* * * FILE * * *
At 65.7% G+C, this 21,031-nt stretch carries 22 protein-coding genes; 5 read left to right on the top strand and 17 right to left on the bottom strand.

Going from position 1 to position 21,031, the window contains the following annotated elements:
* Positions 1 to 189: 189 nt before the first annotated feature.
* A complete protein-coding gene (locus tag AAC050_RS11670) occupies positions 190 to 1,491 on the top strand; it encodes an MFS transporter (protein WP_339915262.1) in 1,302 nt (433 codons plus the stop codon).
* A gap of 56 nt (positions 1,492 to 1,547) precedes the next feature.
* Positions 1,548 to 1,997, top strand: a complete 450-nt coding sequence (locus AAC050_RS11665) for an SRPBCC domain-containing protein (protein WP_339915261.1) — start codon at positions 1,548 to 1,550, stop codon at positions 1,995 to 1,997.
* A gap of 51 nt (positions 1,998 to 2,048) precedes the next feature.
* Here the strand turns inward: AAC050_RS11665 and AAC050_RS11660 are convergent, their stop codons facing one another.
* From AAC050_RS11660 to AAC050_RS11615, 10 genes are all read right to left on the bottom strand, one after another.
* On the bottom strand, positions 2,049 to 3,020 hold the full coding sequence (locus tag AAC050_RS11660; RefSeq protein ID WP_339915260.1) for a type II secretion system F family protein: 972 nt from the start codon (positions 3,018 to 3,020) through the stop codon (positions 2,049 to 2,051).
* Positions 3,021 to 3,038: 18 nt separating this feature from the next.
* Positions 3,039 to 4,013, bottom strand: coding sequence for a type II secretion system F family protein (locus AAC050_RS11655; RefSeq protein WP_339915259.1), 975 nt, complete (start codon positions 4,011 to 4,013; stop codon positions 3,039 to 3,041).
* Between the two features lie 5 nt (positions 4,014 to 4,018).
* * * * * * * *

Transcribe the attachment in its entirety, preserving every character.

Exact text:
At 65.7% G+C, this 21,031-nt stretch carries 22 protein-coding genes; 5 read left to right on the top strand and 17 right to left on the bottom strand.

Going from position 1 to position 21,031, the window contains the following annotated elements:
* Positions 1 to 189: 189 nt before the first annotated feature.
* A complete protein-coding gene (locus tag AAC050_RS11670) occupies positions 190 to 1,491 on the top strand; it encodes an MFS transporter (protein WP_339915262.1) in 1,302 nt (433 codons plus the stop codon).
* A gap of 56 nt (positions 1,492 to 1,547) precedes the next feature.
* Positions 1,548 to 1,997, top strand: a complete 450-nt coding sequence (locus AAC050_RS11665) for an SRPBCC domain-containing protein (protein WP_339915261.1) — start codon at positions 1,548 to 1,550, stop codon at positions 1,995 to 1,997.
* A gap of 51 nt (positions 1,998 to 2,048) precedes the next feature.
* Here the strand turns inward: AAC050_RS11665 and AAC050_RS11660 are convergent, their stop codons facing one another.
* From AAC050_RS11660 to AAC050_RS11615, 10 genes are all read right to left on the bottom strand, one after another.
* On the bottom strand, positions 2,049 to 3,020 hold the full coding sequence (locus tag AAC050_RS11660; RefSeq protein ID WP_339915260.1) for a type II secretion system F family protein: 972 nt from the start codon (positions 3,018 to 3,020) through the stop codon (positions 2,049 to 2,051).
* Positions 3,021 to 3,038: 18 nt separating this feature from the next.
* Positions 3,039 to 4,013, bottom strand: coding sequence for a type II secretion system F family protein (locus AAC050_RS11655; RefSeq protein WP_339915259.1), 975 nt, complete (start codon positions 4,011 to 4,013; stop codon positions 3,039 to 3,041).
* Between the two features lie 5 nt (positions 4,014 to 4,018).